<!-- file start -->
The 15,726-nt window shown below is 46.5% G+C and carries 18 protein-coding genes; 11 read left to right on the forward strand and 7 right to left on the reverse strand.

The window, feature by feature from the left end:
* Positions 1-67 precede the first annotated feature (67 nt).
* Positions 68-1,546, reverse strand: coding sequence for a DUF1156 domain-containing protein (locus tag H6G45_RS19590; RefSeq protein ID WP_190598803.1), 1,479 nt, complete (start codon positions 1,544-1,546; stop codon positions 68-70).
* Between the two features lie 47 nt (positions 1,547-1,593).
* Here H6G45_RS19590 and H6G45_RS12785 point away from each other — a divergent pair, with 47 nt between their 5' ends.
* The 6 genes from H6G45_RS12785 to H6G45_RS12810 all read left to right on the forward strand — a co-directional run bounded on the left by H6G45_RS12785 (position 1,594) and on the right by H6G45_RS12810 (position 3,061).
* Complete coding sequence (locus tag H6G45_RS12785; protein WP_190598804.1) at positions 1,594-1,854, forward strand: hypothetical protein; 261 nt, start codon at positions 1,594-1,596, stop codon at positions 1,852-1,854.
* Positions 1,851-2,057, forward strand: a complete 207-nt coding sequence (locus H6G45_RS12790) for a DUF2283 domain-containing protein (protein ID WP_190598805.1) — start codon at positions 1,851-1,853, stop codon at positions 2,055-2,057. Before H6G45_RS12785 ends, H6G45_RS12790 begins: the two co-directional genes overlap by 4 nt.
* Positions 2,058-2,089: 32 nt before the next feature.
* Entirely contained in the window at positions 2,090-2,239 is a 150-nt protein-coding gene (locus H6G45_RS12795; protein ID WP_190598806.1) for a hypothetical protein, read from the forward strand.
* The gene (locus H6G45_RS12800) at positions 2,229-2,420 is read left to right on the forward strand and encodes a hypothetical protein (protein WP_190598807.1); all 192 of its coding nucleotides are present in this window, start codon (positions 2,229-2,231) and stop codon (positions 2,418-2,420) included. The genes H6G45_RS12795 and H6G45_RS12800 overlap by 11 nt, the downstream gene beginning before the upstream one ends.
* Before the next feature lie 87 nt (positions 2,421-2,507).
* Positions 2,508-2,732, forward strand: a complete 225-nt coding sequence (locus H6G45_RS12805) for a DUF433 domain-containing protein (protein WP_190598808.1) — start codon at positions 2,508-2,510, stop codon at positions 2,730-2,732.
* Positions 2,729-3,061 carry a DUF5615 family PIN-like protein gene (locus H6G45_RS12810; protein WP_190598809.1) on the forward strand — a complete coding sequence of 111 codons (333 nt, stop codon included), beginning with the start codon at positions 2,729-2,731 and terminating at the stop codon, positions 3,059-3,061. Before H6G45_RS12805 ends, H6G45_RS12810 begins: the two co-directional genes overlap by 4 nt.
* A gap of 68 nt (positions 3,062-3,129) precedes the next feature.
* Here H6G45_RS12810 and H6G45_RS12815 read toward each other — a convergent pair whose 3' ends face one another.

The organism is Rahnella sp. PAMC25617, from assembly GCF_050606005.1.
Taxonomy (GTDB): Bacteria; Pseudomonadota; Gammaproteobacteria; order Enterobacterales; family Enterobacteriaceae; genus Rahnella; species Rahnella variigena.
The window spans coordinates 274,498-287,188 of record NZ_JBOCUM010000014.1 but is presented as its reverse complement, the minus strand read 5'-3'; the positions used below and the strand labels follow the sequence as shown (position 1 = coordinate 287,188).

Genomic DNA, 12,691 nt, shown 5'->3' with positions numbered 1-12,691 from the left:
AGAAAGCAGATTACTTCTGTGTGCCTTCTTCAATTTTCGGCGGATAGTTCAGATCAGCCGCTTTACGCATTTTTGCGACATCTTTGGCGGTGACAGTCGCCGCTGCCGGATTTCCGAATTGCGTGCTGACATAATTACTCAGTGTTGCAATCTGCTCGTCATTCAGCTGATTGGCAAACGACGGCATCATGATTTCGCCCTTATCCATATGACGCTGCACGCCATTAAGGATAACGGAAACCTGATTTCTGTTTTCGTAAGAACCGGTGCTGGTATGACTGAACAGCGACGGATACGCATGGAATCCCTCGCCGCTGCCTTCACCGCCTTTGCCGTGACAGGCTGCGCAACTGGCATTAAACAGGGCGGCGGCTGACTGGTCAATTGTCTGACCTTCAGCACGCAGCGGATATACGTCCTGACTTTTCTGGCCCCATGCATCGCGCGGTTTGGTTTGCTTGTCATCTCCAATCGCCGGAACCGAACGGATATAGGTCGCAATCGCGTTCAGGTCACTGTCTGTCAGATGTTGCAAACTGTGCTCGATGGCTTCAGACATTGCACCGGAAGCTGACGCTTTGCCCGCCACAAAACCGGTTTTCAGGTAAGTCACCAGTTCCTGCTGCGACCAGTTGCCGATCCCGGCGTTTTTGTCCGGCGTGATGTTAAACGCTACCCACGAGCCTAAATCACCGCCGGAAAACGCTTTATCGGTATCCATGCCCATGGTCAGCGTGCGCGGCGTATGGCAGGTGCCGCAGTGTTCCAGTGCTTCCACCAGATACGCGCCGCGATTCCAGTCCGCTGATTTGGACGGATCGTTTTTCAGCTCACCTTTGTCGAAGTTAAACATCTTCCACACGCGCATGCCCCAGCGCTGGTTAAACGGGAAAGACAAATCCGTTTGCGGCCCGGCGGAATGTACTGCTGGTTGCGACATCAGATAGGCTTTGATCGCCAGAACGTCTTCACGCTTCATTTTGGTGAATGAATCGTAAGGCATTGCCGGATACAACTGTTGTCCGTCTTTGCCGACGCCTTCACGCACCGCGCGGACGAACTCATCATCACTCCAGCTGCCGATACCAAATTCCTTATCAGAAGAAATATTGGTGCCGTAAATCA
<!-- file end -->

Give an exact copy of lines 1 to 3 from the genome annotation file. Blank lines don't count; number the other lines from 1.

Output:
The 15,726-nt window shown below is 46.5% G+C and carries 18 protein-coding genes; 11 read left to right on the forward strand and 7 right to left on the reverse strand.

The window, feature by feature from the left end:
* Positions 1-67 precede the first annotated feature (67 nt).